A frail, days-old sphynx kitten left at a shelter got the mother’s love she needed to survive when she was “adopted” by another cat at the shelter. Owing to the pair’s sweet bond, the Sphynx was soon thriving and looking for her forever home.
On March 10, a fragile sphynx/American curl-mix kitten, named Cleopatra, was dropped off at Helen Woodward Animal Center (HWAC) in Rancho Santa Fe, California. According to shelter staffers, the owner was desperate; the kitten’s mother had shown no interest in nursing her babies, and the rest of the litter had died.
The shelter took the weak kitten and began a bottle-feeding regime, but knew her best shot at survival was under the care of a mother. Six days later, their hopes were answered when a pregnant domestic short-haired cat, named Bellarina, was transferred to HWAC from a local partner shelter.
Bellarina gave birth to three babies—Bean, Biscuit, and Bunny—three days later. She was an “extremely affectionate” mother, so shelter staffers took a chance, and introduced hairless Cleopatra to the nursing mom and her trio of fuzzy babies.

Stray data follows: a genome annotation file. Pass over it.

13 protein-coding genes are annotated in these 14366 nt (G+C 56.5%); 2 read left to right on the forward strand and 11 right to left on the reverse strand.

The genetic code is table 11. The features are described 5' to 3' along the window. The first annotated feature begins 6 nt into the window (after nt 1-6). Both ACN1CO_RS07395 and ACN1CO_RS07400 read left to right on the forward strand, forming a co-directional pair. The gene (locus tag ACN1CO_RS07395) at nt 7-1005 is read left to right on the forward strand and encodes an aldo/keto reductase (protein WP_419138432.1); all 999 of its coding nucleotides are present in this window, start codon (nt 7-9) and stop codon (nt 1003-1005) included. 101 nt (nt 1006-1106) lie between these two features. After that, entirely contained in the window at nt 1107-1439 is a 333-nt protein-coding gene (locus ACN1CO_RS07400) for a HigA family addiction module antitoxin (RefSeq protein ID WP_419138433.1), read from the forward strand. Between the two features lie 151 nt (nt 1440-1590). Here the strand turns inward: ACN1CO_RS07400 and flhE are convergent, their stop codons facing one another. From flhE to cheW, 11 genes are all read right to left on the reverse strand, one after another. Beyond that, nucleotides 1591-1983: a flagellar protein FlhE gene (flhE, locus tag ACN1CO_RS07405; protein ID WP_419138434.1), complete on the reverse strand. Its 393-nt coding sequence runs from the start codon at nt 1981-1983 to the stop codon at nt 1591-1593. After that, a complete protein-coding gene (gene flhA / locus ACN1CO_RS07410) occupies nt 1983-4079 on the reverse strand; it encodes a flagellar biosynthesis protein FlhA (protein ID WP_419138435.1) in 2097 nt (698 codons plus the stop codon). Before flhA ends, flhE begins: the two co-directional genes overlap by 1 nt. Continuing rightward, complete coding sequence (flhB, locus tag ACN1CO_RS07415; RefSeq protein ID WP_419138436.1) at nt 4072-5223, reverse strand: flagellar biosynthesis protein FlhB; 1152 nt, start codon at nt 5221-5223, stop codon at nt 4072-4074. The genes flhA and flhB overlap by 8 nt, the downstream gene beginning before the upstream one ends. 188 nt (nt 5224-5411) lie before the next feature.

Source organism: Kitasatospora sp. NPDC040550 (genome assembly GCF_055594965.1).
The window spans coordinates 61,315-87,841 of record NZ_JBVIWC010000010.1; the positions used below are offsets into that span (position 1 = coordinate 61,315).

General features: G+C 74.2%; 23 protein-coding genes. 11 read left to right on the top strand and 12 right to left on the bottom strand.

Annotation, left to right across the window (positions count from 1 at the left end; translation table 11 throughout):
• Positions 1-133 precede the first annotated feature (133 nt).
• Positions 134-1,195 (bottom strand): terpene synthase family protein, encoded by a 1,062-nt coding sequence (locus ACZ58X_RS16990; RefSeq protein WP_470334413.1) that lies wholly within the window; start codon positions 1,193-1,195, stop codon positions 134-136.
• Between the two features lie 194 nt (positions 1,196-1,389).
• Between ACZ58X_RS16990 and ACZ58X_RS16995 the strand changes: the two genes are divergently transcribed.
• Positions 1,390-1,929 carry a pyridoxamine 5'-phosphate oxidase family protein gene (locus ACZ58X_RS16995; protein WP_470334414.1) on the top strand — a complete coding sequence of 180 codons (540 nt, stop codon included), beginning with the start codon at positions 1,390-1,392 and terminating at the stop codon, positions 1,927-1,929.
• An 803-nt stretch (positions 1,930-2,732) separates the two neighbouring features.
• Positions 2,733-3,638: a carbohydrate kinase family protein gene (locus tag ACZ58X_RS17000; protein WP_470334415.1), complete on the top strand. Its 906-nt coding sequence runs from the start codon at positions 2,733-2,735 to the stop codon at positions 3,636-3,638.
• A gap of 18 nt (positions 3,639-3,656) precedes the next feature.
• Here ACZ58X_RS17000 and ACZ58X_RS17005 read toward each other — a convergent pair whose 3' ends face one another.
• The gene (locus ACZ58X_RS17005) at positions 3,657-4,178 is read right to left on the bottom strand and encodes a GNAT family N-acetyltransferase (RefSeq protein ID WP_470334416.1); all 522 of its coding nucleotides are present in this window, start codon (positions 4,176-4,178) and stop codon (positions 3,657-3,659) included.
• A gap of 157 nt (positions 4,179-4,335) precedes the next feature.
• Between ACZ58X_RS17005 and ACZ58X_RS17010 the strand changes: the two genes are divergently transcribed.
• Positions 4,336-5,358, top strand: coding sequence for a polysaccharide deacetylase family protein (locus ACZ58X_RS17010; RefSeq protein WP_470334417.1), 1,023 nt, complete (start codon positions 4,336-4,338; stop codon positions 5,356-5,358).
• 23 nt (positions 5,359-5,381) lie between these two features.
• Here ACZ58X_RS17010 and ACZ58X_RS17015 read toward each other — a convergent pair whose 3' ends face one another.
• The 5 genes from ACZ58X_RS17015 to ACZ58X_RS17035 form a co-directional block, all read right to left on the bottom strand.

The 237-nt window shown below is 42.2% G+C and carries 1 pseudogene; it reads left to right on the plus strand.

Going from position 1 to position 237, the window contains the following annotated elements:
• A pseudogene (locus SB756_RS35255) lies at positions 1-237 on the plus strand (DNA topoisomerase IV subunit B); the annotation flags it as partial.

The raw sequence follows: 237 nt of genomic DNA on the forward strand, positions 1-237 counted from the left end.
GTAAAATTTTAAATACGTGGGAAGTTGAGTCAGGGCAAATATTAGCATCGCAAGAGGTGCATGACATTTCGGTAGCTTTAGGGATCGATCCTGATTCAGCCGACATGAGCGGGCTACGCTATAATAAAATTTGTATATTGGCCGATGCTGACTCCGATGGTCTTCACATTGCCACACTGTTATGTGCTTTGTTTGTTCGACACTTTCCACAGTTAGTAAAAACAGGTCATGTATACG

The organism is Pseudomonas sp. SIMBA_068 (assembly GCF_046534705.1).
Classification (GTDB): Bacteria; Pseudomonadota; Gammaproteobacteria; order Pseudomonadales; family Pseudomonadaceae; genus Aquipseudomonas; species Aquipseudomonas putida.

HWAC Foster Program Supervisor Erin Schmitt said in a press release: “[Bellarina] didn’t just take to her, she fell in love with her. Animals are amazing; it’s as though Bellarina sensed a need in Cleo, and decided to not only provide her nourishment, but to provide her all the love she’d been missing.”
Before long, Bellarina was taking care of frail Cleopatra before her other, stronger kittens. Cleopatra began to thrive, and sweet photos show the purity of the bond between baby and adoptive mom.
(Courtesy of Helen Woodward Animal Center)
The shelter later on shared Bellarina and Cleopatra’s heartwarming story on social media, claiming, “A mother’s love knows no bounds.”
Bellarina, Bean, Biscuit, and Bunny began the hunt for their forever homes at the end of May. Cleopatra, who needed a little extra time for final health checks and her spay surgery, began her search in June.
A private nonprofit founded in 1972, HWAC serves over 90,000 people and 10,000 animals every year through adoptions and community engagement, under the ethos that “people help animals, and animals help people.”
It was both the kindness of people and the indiscriminate love of animals that helped kitten Cleopatra get her second chance at life.